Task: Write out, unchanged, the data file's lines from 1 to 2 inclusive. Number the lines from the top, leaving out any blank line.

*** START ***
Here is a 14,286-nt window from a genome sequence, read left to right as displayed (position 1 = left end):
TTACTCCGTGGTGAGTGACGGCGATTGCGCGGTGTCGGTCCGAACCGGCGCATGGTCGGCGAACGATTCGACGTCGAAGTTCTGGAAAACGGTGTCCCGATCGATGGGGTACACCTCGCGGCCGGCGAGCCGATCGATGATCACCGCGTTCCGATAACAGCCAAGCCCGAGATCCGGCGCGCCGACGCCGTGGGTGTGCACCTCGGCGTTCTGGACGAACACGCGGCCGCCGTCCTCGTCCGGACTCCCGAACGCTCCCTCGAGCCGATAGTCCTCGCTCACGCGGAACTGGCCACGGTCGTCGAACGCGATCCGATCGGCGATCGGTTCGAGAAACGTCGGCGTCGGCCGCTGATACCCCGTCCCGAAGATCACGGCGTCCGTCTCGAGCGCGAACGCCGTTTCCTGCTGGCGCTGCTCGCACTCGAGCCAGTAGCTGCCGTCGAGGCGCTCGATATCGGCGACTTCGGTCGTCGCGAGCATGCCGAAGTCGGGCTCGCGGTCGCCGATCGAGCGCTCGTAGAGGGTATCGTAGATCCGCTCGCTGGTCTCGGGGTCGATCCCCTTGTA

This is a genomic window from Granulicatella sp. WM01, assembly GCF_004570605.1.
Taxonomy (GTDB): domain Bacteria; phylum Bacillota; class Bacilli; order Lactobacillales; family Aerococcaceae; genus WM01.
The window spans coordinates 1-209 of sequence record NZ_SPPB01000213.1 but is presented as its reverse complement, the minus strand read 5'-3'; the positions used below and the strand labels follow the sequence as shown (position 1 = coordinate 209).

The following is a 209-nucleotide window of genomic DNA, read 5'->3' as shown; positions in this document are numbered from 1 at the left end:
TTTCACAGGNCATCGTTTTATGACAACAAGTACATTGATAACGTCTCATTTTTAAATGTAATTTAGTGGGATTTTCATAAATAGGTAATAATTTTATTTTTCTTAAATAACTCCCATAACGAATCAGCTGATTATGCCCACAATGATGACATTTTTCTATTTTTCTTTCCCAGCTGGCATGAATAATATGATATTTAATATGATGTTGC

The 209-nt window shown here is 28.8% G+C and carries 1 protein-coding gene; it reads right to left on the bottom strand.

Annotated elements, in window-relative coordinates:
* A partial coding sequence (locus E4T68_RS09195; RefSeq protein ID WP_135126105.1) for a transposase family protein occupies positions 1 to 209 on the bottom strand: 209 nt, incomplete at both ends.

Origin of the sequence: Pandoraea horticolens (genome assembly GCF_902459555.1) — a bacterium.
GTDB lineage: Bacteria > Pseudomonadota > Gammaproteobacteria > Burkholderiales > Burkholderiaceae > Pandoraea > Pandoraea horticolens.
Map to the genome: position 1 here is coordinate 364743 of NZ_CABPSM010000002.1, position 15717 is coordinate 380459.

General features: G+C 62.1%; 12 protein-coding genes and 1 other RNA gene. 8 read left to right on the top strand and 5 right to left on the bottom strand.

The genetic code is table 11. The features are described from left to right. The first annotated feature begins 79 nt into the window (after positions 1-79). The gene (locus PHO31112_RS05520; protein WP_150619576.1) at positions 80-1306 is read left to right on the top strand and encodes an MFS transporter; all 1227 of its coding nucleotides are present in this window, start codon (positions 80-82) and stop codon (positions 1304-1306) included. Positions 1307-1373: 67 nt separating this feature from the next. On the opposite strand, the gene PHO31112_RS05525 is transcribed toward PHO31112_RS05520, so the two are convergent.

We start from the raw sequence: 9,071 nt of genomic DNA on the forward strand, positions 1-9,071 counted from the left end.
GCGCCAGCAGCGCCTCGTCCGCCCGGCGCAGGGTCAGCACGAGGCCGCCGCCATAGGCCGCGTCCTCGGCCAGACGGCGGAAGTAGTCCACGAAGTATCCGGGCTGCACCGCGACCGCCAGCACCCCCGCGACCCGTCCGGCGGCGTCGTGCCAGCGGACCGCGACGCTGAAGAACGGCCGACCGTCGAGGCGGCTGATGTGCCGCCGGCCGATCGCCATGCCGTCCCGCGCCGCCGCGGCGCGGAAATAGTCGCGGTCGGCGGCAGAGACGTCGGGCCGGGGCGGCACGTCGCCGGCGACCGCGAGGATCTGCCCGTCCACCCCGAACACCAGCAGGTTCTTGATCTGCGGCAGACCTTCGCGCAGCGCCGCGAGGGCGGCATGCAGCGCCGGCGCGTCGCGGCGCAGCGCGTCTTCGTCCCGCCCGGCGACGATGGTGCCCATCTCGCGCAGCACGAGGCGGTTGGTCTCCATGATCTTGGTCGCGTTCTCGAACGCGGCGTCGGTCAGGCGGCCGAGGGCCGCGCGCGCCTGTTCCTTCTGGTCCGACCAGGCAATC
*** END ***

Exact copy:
Here is a 14,286-nt window from a genome sequence, read left to right as displayed (position 1 = left end):
TTACTCCGTGGTGAGTGACGGCGATTGCGCGGTGTCGGTCCGAACCGGCGCATGGTCGGCGAACGATTCGACGTCGAAGTTCTGGAAAACGGTGTCCCGATCGATGGGGTACACCTCGCGGCCGGCGAGCCGATCGATGATCACCGCGTTCCGATAACAGCCAAGCCCGAGATCCGGCGCGCCGACGCCGTGGGTGTGCACCTCGGCGTTCTGGACGAACACGCGGCCGCCGTCCTCGTCCGGACTCCCGAACGCTCCCTCGAGCCGATAGTCCTCGCTCACGCGGAACTGGCCACGGTCGTCGAACGCGATCCGATCGGCGATCGGTTCGAGAAACGTCGGCGTCGGCCGCTGATACCCCGTCCCGAAGATCACGGCGTCCGTCTCGAGCGCGAACGCCGTTTCCTGCTGGCGCTGCTCGCACTCGAGCCAGTAGCTGCCGTCGAGGCGCTCGATATCGGCGACTTCGGTCGTCGCGAGCATGCCGAAGTCGGGCTCGCGGTCGCCGATCGAGCGCTCGTAGAGGGTATCGTAGATCCGCTCGCTGGTCTCGGGGTCGATCCCCTTGTA